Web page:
Managing Microsoft SQL Server 2000 after Migrating Multiple Microsoft Access Databases to a Single SQL Server 2000 Database
Writer: Martin Reid
Technical Reviewer: Matt Nunn
Applies To: SQL Server 2000 Service Pack 3a (SP3a)
Summary: This article discusses some of the issues that you might encounter before and after you have moved Microsoft® Access databases to Microsoft SQL Server™ 2000. This article highlights how the built-in management and performance features of SQL Server 2000 and the Database Management System solve most—if not all—of the performance problems.
Furthermore, this article discusses some hardware and staffing issues you might encounter after you migrate multiple Access databases to SQL Server 2000. In many cases, servers that were adequate before the move may not be adequate after databases, transactions, and users have increased in number.
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A Quick Look at Some Numbers
How many Microsoft® Access databases can be moved? The maximum number of databases that a single SQL Server installation can host is 32,767. Microsoft has stress-tested 4,000 databases on a single instance of SQL Server and 8,000 databases on multiple instances of SQL Server.
Reasons for Moving Your Access Databases to SQL Server
You are probably considering bringing your Access databases into one or more instances of SQL Server. Several sound business reasons and technical reasons support doing this:
If you have multiple databases that use the Jet engine, you need a current license for each database. In addition, many organizations may use Microsoft SQL Server 2000 Desktop Engine (MSDE 2000) for local storage. Moving your Access databases that use Jet or MSDE onto SQL Server can reduce the license costs for an organization.
High availability features of SQL Server impact costs. Has your organization wasted resources trying to recover Access databases that use Jet? Many Access applications have outgrown their original specification. For example, small businesses or departments may use Access to develop applications that become popular with users, causing the Jet engine to accommodate an increase in use. When you have a few users, Access is an appropriate tool for many jobs. However, it does not scale as well as SQL Server, which is designed to be accessible to thousands of users.
In organizations with many Access databases, moving to SQL Server allows central control and, most importantly, central management of all desktop databases. Instead of multiple approaches to database development and management, organizations can handle everything from a single source. Staff who may have spent considerable time working with Access databases that use Jet, (which in most cases is not their primary role), will be free from such responsibilities. This can now be handled by professional information technology (IT) staff, with a more automated approach to management issues.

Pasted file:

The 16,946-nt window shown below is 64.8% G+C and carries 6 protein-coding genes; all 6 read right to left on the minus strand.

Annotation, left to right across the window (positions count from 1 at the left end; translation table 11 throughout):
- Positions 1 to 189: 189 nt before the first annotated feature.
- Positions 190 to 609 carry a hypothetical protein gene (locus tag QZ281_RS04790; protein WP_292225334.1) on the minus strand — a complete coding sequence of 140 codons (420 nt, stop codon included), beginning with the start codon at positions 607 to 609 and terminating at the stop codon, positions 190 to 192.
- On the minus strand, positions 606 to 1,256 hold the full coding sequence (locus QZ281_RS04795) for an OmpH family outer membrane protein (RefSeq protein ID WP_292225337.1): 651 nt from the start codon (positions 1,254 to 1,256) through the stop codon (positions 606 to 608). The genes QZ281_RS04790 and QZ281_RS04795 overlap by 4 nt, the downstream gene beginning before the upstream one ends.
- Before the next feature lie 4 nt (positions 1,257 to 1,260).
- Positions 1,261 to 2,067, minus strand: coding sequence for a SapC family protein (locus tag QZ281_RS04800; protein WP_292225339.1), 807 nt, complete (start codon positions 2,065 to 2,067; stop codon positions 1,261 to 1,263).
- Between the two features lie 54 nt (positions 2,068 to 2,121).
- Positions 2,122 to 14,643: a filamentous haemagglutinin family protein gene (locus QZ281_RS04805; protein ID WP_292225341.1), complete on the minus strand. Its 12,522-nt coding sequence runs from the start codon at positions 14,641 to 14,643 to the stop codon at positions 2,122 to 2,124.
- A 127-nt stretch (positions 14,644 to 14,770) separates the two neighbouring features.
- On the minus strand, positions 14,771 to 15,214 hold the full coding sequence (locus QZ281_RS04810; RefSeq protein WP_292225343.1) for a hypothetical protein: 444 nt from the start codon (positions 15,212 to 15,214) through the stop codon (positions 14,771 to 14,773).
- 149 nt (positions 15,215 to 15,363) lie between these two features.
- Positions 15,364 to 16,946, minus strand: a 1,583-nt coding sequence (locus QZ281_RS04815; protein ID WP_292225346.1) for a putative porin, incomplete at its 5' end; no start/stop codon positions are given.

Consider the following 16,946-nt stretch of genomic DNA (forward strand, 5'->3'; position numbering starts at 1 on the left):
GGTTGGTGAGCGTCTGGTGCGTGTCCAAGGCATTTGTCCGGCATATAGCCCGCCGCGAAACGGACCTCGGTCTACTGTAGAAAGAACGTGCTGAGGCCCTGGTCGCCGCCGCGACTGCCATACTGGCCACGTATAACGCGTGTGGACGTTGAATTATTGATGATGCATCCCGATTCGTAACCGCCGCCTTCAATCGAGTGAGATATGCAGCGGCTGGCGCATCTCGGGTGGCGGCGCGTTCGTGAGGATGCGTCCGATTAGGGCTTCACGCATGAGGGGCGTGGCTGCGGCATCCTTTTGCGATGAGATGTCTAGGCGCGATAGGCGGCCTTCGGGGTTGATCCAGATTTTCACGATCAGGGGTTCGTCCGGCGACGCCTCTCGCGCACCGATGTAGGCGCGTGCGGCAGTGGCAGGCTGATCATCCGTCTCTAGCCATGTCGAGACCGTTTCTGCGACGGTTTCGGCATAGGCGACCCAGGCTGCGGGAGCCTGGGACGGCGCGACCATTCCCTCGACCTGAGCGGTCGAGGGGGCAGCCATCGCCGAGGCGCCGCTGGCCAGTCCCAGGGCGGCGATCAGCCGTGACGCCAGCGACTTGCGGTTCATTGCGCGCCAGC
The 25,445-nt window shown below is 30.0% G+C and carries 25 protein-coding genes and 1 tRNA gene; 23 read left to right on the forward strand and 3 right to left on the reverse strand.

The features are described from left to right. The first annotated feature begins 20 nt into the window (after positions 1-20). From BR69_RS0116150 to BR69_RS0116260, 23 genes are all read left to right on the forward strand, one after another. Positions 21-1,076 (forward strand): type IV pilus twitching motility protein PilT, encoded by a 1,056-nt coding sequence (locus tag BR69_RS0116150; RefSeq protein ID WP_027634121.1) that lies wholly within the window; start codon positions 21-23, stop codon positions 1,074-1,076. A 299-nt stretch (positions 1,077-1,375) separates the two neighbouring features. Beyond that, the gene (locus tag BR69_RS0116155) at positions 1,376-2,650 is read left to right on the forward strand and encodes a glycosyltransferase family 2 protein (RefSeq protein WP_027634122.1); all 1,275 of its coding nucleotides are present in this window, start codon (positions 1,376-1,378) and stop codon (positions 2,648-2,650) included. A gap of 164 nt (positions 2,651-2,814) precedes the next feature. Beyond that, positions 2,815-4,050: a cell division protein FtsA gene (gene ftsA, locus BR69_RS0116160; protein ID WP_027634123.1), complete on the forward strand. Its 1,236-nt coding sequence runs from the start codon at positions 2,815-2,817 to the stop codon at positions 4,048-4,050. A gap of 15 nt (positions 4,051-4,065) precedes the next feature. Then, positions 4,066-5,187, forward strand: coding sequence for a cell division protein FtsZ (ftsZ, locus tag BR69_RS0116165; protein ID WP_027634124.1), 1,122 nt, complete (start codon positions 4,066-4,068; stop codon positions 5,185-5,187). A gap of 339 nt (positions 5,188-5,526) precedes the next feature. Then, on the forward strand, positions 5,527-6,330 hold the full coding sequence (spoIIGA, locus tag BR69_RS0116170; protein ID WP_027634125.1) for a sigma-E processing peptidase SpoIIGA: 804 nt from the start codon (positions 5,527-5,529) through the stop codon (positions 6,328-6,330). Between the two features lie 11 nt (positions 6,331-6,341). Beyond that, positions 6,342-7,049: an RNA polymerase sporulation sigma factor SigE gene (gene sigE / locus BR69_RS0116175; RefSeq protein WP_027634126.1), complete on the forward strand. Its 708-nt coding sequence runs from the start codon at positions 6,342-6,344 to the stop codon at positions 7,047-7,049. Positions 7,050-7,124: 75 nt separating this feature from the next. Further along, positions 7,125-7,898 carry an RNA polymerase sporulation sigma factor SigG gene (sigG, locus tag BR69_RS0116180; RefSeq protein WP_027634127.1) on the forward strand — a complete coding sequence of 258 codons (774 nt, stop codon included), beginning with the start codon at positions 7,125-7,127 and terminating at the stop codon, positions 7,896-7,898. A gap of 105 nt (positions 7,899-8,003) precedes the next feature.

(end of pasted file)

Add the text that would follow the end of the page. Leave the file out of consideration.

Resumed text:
In addition to databases that use Jet, an organization may use MSDE-based applications. This makes issuing software updates difficult, relying on nontechnical users to update their own instances of MSDE. Moving these applications directly to SQL Server solves the problem of applying updates to individual instances of MSDE, because there is only one instance of SQL Server to update.
Performance and Administration
SQL Server 2000 contains tools so that an administrator or developer can adjust the database system to perform better for a large number of users. SQL Server also contains tools to automate data backup and secure data, and many other features that are not available in Jet and MSDE. If your organization has Access databases with critical corporate data and you have more than a few users, or if you need to provide access to that data to users who are not connected to your internal network, SQL Server provides a compelling solution.
Access is designed to be a desktop database solution that works best with a low number of concurrent users. Many developers do not permit more than 25 users on professionally designed Access applications. Access also has limited backup features. Although you can create a backup using Microsoft Office Access 2003, this only creates a backup of the .mdb file, similar to copying a Microsoft Word document and saving it to a new location within the file system. Access does not support point-in-time restore nor can you provide exception reports to a named operator, although a developer can create these features.
Access does not natively have performance monitoring features. You can design your own or purchase third-party tools. SQL Server 2000 contains many tools that you can use to both monitor and improve the performance of databases, such as user-friendly graphical query plans, more complex command-line tools available using ISQL, and stored procedures to provide information about server operations.
SQL Server 2000 provides wizards that you or a database administrator can use to monitor and tune performance. Some of these tools, such as the Index Tuning Wizard, are discussed in this document.